PD owned the house.  He owned the back yard, and he owned Kathy and me.  His “ownership” was part of the reason I had felt we really needed a second dog.  PD was becoming bossy and demanding.  He needed a little competition in his life.

Frank remained respectful and submissive.  He quickly learned to avoid PD whenever PD was in a possessive mood.  The signs were there.  We knew we needed to be careful in our introduction of Frank to the family.

We decided that for the first night, we would put up the baby gate in the doorway leading from the kitchen to the landing for the stairs.  We would shut the door leading to the dining room, and let Frank sleep on the dog bed in the kitchen.

Frank didn’t like that idea.  He wanted to sleep with us.  Even if that meant getting growled at or nipped by PD.

Frank barked and cried.  Even though our bedroom was close, we managed to ignore him.  Then he got quiet.  Good!  He knows he is supposed to sleep in the kitchen. All was quiet.

Then we heard scratching on our door.  What?

Frank had figured out how to use all four paws to climb the baby gate.  He had to have climbed it like a ladder.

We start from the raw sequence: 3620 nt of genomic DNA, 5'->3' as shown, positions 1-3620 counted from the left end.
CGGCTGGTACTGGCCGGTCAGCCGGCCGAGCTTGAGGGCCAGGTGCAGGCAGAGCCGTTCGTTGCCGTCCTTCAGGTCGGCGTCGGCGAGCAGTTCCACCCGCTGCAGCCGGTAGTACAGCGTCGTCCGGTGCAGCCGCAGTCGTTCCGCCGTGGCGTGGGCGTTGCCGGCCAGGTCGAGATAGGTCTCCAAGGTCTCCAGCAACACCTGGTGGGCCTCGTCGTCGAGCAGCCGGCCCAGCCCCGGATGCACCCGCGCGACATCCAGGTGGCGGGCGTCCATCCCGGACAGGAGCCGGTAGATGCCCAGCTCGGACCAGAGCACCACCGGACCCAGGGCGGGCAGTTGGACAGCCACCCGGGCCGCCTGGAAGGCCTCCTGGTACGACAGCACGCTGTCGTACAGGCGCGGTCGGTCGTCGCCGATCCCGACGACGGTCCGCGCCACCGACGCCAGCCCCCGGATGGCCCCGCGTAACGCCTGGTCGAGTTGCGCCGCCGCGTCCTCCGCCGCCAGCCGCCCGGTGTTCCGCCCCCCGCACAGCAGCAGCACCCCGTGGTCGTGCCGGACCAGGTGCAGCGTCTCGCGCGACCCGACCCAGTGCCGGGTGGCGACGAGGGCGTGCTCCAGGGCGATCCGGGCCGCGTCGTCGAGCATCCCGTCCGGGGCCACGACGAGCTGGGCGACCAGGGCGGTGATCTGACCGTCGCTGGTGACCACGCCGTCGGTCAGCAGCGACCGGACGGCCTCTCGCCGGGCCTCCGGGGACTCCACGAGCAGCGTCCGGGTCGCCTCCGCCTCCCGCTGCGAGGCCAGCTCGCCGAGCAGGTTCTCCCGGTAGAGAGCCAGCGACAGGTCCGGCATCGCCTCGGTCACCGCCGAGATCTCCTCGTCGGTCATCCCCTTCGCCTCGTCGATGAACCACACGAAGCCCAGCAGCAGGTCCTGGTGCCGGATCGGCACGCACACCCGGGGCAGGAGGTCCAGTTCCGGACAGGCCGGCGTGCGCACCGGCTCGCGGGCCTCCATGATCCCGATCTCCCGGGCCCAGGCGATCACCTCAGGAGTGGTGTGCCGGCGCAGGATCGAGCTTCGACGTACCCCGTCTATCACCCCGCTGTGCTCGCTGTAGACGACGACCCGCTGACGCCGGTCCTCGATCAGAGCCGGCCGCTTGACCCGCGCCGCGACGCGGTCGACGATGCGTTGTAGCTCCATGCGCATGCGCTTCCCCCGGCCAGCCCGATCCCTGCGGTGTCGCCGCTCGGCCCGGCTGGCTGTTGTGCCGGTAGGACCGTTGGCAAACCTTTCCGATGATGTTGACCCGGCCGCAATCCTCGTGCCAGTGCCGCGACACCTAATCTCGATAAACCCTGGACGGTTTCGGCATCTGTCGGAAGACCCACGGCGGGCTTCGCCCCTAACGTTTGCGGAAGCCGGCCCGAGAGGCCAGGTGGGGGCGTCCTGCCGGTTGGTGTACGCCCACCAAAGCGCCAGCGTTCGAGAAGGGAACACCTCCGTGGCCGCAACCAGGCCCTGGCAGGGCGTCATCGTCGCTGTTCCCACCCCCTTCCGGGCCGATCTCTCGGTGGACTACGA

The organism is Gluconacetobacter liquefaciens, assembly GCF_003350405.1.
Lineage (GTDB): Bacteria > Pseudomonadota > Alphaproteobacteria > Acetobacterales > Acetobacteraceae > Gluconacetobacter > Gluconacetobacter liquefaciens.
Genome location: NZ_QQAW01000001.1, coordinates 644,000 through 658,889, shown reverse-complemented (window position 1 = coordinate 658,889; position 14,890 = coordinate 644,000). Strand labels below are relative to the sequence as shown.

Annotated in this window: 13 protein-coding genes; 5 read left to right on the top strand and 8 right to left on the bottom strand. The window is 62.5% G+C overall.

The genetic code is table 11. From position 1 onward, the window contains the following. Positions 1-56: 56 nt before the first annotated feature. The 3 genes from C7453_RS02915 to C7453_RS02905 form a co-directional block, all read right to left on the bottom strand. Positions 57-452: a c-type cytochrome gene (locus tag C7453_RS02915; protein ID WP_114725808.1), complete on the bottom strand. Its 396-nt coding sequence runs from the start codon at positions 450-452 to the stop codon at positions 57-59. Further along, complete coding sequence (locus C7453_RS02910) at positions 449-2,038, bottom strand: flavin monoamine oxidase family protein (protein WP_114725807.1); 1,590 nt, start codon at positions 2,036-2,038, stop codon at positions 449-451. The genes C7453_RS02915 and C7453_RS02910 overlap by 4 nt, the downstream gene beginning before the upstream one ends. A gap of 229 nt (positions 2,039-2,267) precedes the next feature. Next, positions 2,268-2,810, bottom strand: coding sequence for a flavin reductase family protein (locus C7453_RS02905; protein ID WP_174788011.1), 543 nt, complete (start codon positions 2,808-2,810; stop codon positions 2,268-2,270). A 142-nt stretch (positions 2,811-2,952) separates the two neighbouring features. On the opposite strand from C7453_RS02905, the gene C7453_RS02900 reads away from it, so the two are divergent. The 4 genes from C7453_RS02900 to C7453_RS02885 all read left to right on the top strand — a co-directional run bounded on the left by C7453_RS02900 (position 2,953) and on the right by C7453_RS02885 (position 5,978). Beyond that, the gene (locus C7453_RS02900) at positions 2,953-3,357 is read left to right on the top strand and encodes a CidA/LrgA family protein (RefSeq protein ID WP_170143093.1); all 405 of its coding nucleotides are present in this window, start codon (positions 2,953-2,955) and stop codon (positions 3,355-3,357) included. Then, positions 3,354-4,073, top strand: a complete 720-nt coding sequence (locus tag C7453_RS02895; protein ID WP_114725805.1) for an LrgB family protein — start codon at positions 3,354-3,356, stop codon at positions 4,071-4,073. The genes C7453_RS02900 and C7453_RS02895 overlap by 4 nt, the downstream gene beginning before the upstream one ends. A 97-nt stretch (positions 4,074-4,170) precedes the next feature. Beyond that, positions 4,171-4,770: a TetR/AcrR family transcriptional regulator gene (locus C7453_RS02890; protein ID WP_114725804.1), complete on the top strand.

It was clear that we could not contain Frank.  We began to understand why Frank had been found on the streets.  He was a smart dog.  When he wanted to be somewhere else, he was going to figure out how to get there.

We let Frank in to our bedroom.  We knew this would happen eventually, that we would have both dogs in bed with us.  We just didn’t expect it to happen the first night.  PD was not happy.  However, after some tense moments, we were able to figure out the sleeping arrangements.  PD slept between Kathy and me.  Frank slept on the bed next to Kathy, close to the edge. 

Frank may be respectful and submissive.  But, he is also persistent.  Apparently, persistence gets rewarded in our house.

Saturday, August 22, 2015

Post #35: Frank